Hackanooga draws techies from across the nation to Chattanooga

Friday, September 14, 2012

photo Enoch Elwell

FIND OUT MORE• A demonstration of the projects is scheduled from 4 p.m. to 6:30 p.m. Sunday at the Church on Main, 1601 Rossville Ave.• More information on the web at www.Hackanooga-2012.eventbrite.com.

Chattanoogans may have as many as 12 new uses for the city's world-class Internet speeds by the end of the weekend.

Today, 80 computer pros from across the nation descend on Chattanooga for "Hackanooga," a 48-hour marathon programming weekend that challenges participants to create killer apps for taking advantage of Chattanooga's gigabit-per-second Internet speed. Participants will form about a dozen teams to copple together computer applications to pitch to Mozilla, U.S. Ignite and others at the conclusion of the weekend event on Sunday.

"I'm really excited to see what's going to come out of the event," said Enoch Elwell, CO.LAB program director and a leader in the summer's Gig Tank challenge. "We expect to see a lot more code and a lot more working projects at the end."

But getting out-of-town programmers in the city may be more important than the applications that come out of the program. Building Chattanooga's Internet infrastructure wasn't cheap, but that investment could hit a huge payoff if next-generation web developers decide to locate in the Scenic City.

"You already are starting to see a stream of developers in this community," Elwell said. "We want them to see what kind of platform we have here. We also want them to experience the community we have here."

Dmitri Boulanov is one of those developers programs like Hackanooga try to attract. The Boston-based biomedical engineer will fly down today to work with other coders on his idea for a remote medical monitoring application.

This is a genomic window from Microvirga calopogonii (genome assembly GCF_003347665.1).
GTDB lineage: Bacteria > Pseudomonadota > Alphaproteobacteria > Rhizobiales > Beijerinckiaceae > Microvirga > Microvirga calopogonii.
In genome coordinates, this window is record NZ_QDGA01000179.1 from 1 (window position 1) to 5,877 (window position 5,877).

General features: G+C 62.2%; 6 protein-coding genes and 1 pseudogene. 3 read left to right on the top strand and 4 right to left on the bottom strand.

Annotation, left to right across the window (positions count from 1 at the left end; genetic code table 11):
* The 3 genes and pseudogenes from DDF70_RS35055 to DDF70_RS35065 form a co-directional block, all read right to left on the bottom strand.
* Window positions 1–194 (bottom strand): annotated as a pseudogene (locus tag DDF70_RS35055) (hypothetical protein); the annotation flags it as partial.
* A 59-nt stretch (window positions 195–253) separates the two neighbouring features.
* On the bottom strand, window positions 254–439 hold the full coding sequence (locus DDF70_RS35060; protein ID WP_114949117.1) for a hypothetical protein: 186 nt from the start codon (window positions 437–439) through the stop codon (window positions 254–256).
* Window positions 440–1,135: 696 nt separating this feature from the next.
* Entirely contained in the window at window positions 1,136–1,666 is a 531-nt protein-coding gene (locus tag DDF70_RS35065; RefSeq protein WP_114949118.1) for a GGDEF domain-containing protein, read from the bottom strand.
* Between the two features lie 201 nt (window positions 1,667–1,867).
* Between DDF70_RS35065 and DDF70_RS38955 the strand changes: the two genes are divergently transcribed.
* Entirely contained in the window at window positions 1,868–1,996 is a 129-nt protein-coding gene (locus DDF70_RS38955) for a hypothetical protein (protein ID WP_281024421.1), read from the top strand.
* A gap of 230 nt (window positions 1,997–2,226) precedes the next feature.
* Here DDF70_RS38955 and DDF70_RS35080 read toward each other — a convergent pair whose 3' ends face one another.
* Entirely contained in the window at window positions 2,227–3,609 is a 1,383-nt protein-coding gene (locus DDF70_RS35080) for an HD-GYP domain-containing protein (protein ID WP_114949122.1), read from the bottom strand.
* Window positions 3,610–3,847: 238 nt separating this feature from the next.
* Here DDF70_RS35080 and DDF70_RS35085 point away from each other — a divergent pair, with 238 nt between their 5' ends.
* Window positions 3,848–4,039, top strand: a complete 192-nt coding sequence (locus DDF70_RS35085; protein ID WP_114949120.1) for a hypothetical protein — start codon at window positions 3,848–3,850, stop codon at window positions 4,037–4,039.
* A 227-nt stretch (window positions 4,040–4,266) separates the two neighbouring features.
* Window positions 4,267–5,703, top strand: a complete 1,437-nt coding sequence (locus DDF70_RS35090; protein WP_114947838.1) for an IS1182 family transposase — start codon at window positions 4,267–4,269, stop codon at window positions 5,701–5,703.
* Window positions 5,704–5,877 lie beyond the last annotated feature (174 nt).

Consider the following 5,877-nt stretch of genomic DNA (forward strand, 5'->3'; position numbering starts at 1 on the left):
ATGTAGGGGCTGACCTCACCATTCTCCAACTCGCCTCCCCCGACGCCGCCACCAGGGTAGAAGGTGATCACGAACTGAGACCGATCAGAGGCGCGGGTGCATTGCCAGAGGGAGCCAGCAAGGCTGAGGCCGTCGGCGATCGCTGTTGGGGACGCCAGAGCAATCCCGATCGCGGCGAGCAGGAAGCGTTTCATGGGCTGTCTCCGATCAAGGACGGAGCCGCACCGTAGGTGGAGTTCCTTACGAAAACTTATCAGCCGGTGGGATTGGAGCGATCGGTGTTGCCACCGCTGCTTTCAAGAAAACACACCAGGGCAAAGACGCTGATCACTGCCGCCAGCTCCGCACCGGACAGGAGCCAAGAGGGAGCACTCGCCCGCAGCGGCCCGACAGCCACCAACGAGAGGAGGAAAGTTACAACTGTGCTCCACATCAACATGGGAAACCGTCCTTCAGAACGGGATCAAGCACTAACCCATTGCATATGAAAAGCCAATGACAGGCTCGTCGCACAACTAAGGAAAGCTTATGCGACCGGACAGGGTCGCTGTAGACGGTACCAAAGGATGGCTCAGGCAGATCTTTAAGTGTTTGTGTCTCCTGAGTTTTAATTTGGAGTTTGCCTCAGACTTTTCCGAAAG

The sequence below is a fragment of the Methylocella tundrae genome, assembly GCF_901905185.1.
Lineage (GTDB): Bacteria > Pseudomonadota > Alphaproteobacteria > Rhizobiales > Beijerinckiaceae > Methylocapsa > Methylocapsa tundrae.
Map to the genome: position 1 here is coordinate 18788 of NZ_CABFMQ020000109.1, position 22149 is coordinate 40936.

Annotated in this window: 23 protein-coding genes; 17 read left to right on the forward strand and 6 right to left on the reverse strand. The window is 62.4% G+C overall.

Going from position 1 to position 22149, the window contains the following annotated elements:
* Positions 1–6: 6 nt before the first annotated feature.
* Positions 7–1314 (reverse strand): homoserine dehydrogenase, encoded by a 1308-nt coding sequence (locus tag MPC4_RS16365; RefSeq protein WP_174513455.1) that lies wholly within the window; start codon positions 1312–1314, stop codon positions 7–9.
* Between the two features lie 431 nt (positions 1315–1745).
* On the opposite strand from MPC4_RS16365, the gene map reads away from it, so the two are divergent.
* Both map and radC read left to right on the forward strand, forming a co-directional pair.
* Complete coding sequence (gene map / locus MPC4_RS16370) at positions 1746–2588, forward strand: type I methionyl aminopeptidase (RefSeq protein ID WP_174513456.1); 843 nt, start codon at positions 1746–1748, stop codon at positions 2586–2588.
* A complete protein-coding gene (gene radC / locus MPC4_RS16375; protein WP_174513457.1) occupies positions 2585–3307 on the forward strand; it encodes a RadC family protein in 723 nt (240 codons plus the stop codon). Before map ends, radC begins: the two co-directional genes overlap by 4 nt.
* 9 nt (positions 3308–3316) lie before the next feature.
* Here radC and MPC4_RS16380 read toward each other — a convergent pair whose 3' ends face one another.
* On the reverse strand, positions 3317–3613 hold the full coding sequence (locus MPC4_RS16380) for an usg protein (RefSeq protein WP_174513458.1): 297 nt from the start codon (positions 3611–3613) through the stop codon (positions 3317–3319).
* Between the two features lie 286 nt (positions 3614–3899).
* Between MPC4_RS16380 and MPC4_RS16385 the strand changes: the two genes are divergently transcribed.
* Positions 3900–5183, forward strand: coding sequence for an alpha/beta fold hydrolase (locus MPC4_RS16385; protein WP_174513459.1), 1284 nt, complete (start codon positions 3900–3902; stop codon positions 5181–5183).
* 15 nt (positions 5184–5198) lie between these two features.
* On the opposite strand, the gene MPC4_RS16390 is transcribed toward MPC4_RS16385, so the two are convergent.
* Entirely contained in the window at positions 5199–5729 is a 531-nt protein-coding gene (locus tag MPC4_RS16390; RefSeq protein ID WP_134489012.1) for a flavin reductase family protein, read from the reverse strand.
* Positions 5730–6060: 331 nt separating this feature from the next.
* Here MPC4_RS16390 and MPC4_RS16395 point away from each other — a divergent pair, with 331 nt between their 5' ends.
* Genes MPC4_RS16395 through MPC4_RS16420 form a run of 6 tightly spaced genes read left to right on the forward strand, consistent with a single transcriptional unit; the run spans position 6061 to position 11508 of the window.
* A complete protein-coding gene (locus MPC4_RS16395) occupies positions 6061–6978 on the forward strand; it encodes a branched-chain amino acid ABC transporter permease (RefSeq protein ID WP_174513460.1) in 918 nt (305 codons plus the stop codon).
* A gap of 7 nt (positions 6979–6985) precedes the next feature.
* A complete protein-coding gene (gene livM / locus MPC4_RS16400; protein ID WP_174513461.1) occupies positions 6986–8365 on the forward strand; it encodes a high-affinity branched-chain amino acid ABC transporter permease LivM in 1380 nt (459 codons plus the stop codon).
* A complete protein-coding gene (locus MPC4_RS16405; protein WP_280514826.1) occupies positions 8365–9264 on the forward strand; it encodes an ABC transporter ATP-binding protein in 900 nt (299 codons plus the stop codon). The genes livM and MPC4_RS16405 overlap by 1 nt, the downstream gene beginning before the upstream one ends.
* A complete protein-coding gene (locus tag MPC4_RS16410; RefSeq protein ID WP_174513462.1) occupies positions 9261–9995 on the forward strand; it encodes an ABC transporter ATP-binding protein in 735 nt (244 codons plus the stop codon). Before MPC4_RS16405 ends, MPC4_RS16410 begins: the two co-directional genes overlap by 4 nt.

Boulanov is happy living in Boston, but the cost of living is high. He said if Chattanooga continues to up its number of resources like Hackanooga, he could see the city as a viable place to live.

"You would traditionally think of Silicon Valley or Boston or Cambridge as being the hubs of technology for software development," he said. "It seems like Chattanooga is growing to be another hub."

Chattanooga's technology atmosphere seems to be a bit contagious. Nancy Patterson, a self-described wannabe coder and bored member with the local PBS affiliate, started her own programming project this summer. She said she's excited to take part in this weekend's event, hopefully developing a platform for PBS to congregate local content and make it more accessible to community members.

She and most of the other attendees need plenty of excitement. The non-stop event will provide them with very little time to sleep, but Patterson wouldn't want it any other way.

"I love high-energy people who don't mind working really hard for intense periods of time to move the needle quickly," she said. "I really saw an opportunity for a project witch is launching to be tested or fast tracked this weekend."

Developers often have projects in their heads that never move from the "someday" to the "today" phase. Hackanooga is intended to give them an excuse to finally get around to those pet projects.

But most importantly, the event is aimed at keeping up the momentum gained from past gig-focused events.

"The biggest benefit that's come out of this is the continued national focus on what's going on here," Elwell said. "It's exciting to see this is a sustained thing and not just a flash in the pan."